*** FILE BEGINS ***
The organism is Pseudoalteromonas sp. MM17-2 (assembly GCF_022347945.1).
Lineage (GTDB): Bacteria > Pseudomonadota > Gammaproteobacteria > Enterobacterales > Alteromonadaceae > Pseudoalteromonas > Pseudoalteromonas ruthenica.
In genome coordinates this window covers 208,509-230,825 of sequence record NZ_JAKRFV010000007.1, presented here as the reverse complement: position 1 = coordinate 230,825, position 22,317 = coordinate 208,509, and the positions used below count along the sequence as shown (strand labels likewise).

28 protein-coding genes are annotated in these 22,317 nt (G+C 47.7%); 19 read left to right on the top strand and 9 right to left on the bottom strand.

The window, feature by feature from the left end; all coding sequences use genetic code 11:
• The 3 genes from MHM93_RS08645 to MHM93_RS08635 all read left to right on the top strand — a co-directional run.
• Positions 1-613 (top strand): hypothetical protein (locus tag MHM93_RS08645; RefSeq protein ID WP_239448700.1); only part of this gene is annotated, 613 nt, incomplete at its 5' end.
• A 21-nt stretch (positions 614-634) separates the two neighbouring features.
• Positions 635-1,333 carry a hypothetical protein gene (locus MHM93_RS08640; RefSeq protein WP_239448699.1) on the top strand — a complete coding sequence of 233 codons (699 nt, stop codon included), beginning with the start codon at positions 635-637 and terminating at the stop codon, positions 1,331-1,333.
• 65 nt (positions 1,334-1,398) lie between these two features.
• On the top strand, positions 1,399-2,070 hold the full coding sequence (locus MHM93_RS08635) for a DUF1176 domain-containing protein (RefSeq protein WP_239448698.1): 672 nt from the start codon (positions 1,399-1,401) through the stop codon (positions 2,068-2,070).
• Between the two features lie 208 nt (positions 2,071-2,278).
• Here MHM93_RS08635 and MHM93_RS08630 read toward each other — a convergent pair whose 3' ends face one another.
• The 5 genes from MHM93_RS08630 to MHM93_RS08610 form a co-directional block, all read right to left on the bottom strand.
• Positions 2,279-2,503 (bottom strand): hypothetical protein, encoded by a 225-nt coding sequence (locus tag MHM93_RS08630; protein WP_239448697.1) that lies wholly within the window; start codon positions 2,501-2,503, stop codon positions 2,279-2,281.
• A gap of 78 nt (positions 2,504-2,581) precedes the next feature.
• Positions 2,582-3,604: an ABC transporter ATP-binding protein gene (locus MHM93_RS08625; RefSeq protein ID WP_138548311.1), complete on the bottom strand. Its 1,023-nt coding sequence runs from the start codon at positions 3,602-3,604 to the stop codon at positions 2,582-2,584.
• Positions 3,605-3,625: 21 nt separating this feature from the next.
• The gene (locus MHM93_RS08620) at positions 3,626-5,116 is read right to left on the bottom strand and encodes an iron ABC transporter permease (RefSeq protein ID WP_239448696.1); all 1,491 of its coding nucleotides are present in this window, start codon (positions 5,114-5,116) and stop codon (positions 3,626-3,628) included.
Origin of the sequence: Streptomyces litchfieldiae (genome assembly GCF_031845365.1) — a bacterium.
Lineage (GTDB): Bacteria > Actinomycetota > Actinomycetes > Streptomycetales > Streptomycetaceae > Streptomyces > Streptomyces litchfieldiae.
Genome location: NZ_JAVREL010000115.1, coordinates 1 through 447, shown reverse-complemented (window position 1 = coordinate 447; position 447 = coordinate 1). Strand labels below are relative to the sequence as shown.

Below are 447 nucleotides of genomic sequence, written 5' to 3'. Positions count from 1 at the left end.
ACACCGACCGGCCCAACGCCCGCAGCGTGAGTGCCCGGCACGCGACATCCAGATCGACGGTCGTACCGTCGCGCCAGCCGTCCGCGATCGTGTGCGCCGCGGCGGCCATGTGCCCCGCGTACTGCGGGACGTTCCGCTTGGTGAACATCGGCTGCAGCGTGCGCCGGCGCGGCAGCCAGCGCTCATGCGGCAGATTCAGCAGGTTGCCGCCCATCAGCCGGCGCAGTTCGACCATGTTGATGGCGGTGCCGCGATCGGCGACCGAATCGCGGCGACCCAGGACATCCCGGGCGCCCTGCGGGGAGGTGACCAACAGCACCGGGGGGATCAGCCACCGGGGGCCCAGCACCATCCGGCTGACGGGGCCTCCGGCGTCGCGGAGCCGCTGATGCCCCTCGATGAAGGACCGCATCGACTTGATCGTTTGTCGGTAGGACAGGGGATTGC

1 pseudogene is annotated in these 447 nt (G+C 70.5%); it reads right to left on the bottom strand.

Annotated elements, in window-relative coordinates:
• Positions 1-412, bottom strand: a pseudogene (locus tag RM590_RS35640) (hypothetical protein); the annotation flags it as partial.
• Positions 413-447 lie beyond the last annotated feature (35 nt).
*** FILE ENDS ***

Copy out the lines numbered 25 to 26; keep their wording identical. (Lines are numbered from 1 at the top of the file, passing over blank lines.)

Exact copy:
1 pseudogene is annotated in these 447 nt (G+C 70.5%); it reads right to left on the bottom strand.

Annotated elements, in window-relative coordinates: